The surface area of early visual cortex predicts the amplitude of the visual evoked potential

The extensive and increasing use of structural neuroimaging in the neurosciences rests on the assumption of an intimate relationship between structure and function in the human brain.

Abstract

However, few studies have examined the relationship between advanced magnetic resonance imaging (MRI) indices of cerebral structure and conventional measures of cerebral functioning in humans. Here we examined whether MRI-based morphometric measures of early visual cortex—estimated using a probabilistic anatomical mask of primary visual cortex (V1)—can predict the amplitude of the visual evoked potential (VEP), i.e., an electroencephalogram signal that primarily reflects postsynaptic potentials in early visual cortical areas. We found that left, right, and total V1 surface area positively predicted the VEP amplitude. In addition, we showed, using whole brain analysis of local surface areal expansion/contraction, that the association between VEP amplitude and surface area was highly specific for regions within bilateral V1. Together, these findings indicate a strong, selective relationship between MRI-based structural measures and functional properties of the human cerebral cortex.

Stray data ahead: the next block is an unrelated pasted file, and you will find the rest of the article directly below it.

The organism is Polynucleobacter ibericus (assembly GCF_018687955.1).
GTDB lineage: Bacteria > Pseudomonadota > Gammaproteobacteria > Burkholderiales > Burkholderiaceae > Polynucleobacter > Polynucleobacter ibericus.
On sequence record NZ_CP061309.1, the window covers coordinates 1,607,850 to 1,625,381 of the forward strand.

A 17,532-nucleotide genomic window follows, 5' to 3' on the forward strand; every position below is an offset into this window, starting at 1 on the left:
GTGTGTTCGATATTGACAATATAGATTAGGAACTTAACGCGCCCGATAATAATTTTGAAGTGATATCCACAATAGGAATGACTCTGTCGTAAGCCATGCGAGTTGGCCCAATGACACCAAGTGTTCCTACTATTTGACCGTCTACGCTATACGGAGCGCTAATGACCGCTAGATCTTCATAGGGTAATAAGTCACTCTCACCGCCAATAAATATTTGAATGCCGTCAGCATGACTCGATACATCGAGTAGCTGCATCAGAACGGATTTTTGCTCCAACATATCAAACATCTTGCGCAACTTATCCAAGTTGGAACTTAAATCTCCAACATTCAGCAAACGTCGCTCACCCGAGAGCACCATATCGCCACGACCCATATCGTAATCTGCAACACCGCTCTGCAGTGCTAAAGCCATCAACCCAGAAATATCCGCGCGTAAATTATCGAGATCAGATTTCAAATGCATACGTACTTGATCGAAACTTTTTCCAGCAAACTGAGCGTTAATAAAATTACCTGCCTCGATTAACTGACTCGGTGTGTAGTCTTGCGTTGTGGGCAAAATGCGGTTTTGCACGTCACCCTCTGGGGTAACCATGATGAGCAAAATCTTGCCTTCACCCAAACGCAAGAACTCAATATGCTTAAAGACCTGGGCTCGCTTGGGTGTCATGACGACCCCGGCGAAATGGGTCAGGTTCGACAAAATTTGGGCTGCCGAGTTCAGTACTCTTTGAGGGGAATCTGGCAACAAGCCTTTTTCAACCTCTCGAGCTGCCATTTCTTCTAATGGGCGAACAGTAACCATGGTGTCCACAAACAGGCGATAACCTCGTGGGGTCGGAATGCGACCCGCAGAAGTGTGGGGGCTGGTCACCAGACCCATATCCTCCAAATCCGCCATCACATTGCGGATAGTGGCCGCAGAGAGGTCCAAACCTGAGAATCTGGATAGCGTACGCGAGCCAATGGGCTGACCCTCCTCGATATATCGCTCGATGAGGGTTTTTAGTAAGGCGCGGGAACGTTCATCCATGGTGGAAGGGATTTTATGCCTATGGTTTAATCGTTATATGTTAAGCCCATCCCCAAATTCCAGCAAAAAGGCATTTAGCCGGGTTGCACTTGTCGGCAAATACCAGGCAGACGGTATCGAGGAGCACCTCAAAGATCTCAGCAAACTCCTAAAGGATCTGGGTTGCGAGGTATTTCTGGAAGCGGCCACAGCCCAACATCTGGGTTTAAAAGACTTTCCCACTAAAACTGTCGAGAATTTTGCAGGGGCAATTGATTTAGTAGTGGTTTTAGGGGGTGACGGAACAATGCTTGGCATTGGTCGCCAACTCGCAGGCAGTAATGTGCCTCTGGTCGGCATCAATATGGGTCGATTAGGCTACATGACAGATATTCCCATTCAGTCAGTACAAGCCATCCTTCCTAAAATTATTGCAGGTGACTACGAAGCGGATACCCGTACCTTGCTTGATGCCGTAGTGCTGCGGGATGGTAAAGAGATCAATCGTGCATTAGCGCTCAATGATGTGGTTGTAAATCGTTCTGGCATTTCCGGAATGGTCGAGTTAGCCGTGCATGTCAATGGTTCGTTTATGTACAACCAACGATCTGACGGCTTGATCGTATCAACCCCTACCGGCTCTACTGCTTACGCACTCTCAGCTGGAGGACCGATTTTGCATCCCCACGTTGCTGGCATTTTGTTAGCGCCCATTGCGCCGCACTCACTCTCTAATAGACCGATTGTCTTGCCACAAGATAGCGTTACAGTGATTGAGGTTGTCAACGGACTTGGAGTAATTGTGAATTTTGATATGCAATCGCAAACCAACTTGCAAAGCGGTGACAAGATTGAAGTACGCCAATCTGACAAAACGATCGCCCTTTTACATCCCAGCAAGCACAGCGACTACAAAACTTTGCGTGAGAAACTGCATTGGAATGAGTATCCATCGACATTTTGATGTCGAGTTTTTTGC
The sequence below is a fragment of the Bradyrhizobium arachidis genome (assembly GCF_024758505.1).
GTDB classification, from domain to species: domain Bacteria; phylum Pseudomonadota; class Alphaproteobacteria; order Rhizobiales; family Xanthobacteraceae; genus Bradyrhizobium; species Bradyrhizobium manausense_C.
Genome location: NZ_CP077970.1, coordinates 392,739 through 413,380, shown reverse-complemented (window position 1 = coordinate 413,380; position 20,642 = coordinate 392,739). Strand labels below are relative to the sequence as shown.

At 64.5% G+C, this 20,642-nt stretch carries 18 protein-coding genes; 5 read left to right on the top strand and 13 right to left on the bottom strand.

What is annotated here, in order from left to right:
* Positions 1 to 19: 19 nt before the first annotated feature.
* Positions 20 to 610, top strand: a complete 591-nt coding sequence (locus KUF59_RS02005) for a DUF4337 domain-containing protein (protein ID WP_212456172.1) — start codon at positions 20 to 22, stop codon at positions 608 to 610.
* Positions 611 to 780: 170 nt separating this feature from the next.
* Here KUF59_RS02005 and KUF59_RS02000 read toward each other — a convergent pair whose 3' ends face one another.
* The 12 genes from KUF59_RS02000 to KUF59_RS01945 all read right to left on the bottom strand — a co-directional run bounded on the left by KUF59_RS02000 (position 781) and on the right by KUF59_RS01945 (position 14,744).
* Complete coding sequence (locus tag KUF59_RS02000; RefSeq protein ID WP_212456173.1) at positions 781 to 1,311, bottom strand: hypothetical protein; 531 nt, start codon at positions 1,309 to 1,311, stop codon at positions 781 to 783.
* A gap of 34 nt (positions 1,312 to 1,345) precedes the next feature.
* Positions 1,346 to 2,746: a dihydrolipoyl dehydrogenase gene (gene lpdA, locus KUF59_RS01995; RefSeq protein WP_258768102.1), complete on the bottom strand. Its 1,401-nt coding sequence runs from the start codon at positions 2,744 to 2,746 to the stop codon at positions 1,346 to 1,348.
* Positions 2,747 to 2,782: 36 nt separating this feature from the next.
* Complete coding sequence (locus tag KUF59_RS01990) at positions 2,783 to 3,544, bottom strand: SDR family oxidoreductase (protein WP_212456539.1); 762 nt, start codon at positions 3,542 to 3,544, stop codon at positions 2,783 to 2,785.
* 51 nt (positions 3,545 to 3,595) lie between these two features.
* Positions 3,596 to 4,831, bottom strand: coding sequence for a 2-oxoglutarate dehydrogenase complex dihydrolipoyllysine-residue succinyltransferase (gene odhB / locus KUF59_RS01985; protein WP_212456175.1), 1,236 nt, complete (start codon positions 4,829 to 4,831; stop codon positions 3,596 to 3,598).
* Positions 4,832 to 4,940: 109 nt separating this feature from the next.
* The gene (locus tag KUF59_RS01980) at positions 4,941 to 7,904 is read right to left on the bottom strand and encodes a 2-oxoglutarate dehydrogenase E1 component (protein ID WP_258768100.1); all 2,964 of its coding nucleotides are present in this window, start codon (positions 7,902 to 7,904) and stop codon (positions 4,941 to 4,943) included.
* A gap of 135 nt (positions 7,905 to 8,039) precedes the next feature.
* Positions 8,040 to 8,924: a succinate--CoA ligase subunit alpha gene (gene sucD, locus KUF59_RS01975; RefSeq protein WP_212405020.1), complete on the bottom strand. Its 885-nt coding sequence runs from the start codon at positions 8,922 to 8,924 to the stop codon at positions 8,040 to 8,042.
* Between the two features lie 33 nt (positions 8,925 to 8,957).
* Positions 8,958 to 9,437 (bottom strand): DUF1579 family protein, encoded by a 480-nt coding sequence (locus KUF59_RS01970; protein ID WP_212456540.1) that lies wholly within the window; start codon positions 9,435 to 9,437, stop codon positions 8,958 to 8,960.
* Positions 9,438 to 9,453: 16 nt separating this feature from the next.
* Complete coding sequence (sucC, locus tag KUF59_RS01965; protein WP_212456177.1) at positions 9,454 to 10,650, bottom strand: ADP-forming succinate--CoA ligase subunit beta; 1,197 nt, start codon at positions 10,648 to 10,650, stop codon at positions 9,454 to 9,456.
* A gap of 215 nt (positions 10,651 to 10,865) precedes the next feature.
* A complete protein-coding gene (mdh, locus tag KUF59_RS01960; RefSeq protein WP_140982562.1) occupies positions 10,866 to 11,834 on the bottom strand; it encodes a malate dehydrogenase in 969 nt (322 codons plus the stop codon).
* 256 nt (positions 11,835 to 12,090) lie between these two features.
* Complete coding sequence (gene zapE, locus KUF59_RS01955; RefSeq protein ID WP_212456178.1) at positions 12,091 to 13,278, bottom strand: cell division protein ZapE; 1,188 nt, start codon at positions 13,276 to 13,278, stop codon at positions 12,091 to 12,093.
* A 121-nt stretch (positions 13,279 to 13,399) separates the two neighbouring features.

Brain Structure and Function, 2014, DOI 10.1007/s00429-013-0703-7

Published Mar. 11, 2014 8:30 AM - Last modified Nov. 24, 2015 12:43 PM